HHDD#20 - Choux!
Who hasn't dreamed of profiteroles and melted hot chocolate running through fluffy little balls filled with soft cream? Mmmm, you haven't... How comes?? Oh wait, you're an eclair girl/boy! Or perhaps, beignets are your thing... Not really? Gougères then. (Un)fortunately for me, I love all those, sweet or savoury, versions made from choux pastry.
Choux pastry is a double-cooked dough made of butter, eggs, flour and water (or milk), and used to make profiteroles, croquembouches, eclairs, French crullers, beignets, and gougères.
Choux has always been on my " to do" list. It didn't happen until now when choosing HHDD#20 theme. It's not like I've been intimidated, and neither should you. Choux pastry is the easiest of the French patisserie line up, and the most versatile! Those are the reasons why I chose this theme, both challenging and doable, providing enough field for interpretations and personal takes. I hope that's good enough to convince you joining me! :)
Passionfruit Cream Profiteroles
Adapted from Donna Hay's magazine, Issue 35
1 cup (8 fl oz) water (240 ml)
100 grs (3 ½ oz) unsalted butter
¾ cup (112 ½ grs / 4 oz) plain all-purpose flour
1/3 cup (2 2/3 fl oz) lemon juice (80 ml)
2 cups (450 grs / 15 ¾ oz) icing (confectioner's) sugar
2 cups (16 fl oz) (single or pouring) cream, whipped (480 ml)
2/3 cup (5 fl oz) fresh passion fruit pulp (150 ml)
1/3 cup (50 grs / 1 ¾ oz) icing (confectioner's) sugar
Preheat the oven to 180ºC (360ºF). Place the water and butter in a saucepan over high heat and bring to the boil. Add the flour and beat with a wooden spoon until smooth. Cook, stirring over low heat until the mixture leaves the side of the pan. Remove from the heat. Place in an electric mixer and beat on high, gradually adding the eggs until well combined. Spoon the mixture into a piping bag with 12mm (½ in) plain nozzle and pipe 2 cm (¾ in) rounds onto baking trays lined with non-stick baking paper. Bake for 15-20 minutes or until puffed and golden. Cool on wired racks.
To make the passionfruit cream, place the cream, passionfruit and sugar in a bowl and stir to combine. Set aside. Combine the lemon juice and extra sugar until smooth. Fill the profiteroles with passionfruit cream and spoon over the lemon icing. Makes 45.
The mixture was a breeze to work with but I would like to add a few thoughts:
- Sift the flour. It will be easier to be absorbed when adding it to the water. Avoid adding it all at once or it will form clumps. If some clumps remain, press them against the sides of the pan whilst cooking.
- At this stage, the dough should form a ball, looking heavy and compact. Mine was runny... I figured out that adding the eggs to such a soft dough would not do - I added a couple of tablespoons of flour to the mixture.
- Do not add all the eggs at once. Each egg should be completely combined before adding the next one. My eggs measured about 240 ml (8 fl oz).
- I strongly advise you to use an electric mixer, as the mixture asks for serious arm work. Using the paddle attachment on medium speed worked just fine.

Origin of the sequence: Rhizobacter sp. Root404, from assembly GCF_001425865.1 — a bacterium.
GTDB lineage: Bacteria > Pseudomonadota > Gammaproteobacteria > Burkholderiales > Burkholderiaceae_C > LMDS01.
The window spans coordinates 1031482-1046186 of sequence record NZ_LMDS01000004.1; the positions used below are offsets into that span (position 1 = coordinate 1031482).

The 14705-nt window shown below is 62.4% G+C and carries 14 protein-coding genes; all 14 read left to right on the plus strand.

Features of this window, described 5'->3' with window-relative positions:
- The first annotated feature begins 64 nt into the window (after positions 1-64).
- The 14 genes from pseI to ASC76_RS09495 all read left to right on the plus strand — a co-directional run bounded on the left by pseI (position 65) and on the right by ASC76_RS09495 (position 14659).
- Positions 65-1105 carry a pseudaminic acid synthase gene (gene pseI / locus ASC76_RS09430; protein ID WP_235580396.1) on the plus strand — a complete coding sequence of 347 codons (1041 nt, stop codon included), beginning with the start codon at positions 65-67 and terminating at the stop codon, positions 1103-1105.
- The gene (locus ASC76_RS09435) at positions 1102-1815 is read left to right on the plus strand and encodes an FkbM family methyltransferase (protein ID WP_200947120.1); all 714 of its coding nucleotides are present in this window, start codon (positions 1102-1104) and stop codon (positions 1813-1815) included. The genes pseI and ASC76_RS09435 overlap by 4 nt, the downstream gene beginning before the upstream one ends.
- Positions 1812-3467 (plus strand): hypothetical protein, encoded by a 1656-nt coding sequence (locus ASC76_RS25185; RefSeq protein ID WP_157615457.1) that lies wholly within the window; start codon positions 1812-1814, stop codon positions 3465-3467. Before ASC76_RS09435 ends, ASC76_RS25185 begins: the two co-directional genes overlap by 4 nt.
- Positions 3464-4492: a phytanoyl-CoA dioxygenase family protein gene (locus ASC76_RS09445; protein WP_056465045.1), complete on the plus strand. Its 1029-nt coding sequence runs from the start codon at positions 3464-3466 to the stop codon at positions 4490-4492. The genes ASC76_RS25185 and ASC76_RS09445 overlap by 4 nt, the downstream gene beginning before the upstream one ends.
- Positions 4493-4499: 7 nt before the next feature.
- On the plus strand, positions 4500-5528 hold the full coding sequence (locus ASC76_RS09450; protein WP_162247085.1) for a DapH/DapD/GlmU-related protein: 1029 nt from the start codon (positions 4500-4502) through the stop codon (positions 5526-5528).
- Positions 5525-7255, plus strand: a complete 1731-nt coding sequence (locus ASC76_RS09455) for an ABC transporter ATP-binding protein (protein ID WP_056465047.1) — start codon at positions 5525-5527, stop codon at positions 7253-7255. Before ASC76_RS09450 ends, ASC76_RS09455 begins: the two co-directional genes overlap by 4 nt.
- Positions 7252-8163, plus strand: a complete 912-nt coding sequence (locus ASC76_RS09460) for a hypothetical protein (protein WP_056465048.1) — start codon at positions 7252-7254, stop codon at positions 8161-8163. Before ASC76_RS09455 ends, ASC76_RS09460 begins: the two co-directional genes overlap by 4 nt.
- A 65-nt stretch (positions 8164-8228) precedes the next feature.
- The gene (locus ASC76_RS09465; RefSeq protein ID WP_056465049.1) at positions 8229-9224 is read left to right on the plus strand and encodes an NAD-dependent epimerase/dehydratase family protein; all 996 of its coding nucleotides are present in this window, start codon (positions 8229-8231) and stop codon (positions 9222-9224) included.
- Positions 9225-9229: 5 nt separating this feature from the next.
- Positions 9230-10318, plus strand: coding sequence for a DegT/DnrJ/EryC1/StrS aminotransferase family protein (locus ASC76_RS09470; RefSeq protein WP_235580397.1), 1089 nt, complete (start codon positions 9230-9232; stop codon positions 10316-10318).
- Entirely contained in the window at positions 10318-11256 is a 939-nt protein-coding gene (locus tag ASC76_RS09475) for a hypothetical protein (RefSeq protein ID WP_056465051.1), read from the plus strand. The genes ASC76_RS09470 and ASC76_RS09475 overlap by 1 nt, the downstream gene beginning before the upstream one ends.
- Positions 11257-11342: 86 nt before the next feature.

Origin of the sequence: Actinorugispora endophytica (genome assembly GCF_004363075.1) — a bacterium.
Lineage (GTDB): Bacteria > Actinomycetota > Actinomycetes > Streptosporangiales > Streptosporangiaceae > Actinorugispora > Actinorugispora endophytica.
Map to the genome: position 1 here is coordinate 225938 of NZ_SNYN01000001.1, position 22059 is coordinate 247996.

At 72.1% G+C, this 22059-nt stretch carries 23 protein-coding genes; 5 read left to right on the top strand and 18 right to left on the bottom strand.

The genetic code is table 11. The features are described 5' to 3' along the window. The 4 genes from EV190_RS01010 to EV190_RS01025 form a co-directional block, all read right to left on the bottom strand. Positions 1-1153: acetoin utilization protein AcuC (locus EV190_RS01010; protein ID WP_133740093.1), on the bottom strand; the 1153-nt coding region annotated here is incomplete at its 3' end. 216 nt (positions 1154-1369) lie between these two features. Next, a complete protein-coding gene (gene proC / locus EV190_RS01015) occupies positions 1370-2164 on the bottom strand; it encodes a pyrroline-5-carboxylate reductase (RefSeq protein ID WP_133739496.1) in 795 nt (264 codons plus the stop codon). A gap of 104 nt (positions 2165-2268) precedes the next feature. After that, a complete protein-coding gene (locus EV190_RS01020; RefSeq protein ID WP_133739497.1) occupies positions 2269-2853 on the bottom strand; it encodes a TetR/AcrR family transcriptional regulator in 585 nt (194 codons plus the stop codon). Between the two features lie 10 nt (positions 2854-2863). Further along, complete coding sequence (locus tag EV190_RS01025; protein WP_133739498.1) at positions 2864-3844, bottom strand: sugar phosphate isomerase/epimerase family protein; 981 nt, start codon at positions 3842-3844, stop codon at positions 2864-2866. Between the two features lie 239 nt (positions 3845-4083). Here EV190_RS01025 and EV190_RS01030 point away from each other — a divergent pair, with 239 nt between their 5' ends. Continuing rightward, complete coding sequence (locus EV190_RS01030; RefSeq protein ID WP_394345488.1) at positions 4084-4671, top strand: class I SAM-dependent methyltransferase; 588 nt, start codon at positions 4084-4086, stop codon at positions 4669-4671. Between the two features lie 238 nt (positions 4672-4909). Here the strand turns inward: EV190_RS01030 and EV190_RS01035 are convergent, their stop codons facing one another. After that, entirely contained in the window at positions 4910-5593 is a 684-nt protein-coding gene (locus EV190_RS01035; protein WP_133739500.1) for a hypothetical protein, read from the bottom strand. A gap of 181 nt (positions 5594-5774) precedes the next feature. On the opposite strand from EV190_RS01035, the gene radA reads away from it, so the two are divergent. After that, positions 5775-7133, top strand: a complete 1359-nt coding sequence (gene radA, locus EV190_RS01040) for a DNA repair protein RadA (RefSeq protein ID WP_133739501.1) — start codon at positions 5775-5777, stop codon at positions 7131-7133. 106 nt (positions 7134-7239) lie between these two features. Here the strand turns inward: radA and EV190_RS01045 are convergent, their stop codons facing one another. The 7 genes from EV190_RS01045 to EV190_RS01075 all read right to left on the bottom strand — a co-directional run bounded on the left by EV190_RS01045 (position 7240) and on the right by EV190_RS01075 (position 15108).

- When ready, the pastry should look like a very thick mayonnaise.
- Do not under bake the choux or they'll deflate after being removed from the oven. Mine took a little longer than 20 minutes.
- My choux are a little bigger than Donna's. I made about 30. Baked choux can be freezed, and finished when needed.
- For the passionfruit cream just combine the whipped cream with both sugar and passionfruit pulp.
Other Donna Day's recipes:
Choux pastry (From Modern Classics 2), Profiteroles, p.46.
Fillings: crème pâtissière, p.174, chocolate mousse, p.106. (From Modern Classics 2)
Double Chocolate Eclairs (From Simple Essentials Chocolate)
All I ask is for you to use choux pastry any way you like. You can make profiteroles (aka cream puffs) or eclairs with a creamy filling of your choice, such as lemon curd, whipped cream, ice cream, custard, creme patissière, or mousse, add fruit, dip in melted chocolate, toffee, top with lemon icing or meringue and sprinkle with shredded coconut or any kind of nuts. You can also turn them into savoury bites by filling them with cheese, salmon, tuna, mayonnaise, or anything at all. But you can have a different take at it and try the beignets - deep-fried choux pastry - with fruit or vegetable filling or with savoury fillings such as crawfish or shrimp. Or simply bake gougères (aka cheese puffs). Endless possibilities, really.
But before I get to my next choux recipe (I'll be posting a savoury version soon, so stay tunned!!), here are the RULES FOR HAY HAY ITS DONNA DAY:
Hay Hay Its Donna Day is open to all food and wine bloggers.
Entries submitted for HHDD must be made specifically for this event, although photos may be submitted to Does My Blog Look Good In This.
The host will select, make and post the original Donna Hay recipe without any changes. Participants may make the same recipe as is, or put their own spin on the recipe by altering the ingredients whilst remaining with the theme or if they prefer to share a well loved recipe within the theme. Entrants must include a link to the host in their post.
Entries can be made at any time once the event has been announced but must be posted and emailed to the host by the closing date.
Deadline for all posts to be up and submitted is June 9, 2008. I will be posting the round up a week later (June 16) and voting will then begin!
Please email all your entries to gourmetsamadores[AT]gmail[DOT]com from now on till the June 9. In your email, please include the following information: your blog name, your name, your location, your recipe name, and the permalink to your entry.
Hay Hay Its Donna Day is a food event created by Barbara from WinosandFoodies and now taken care by Bron Marshall. It's brilliant, thank you, ladies!
And now, CHOUX me your entries!! ;)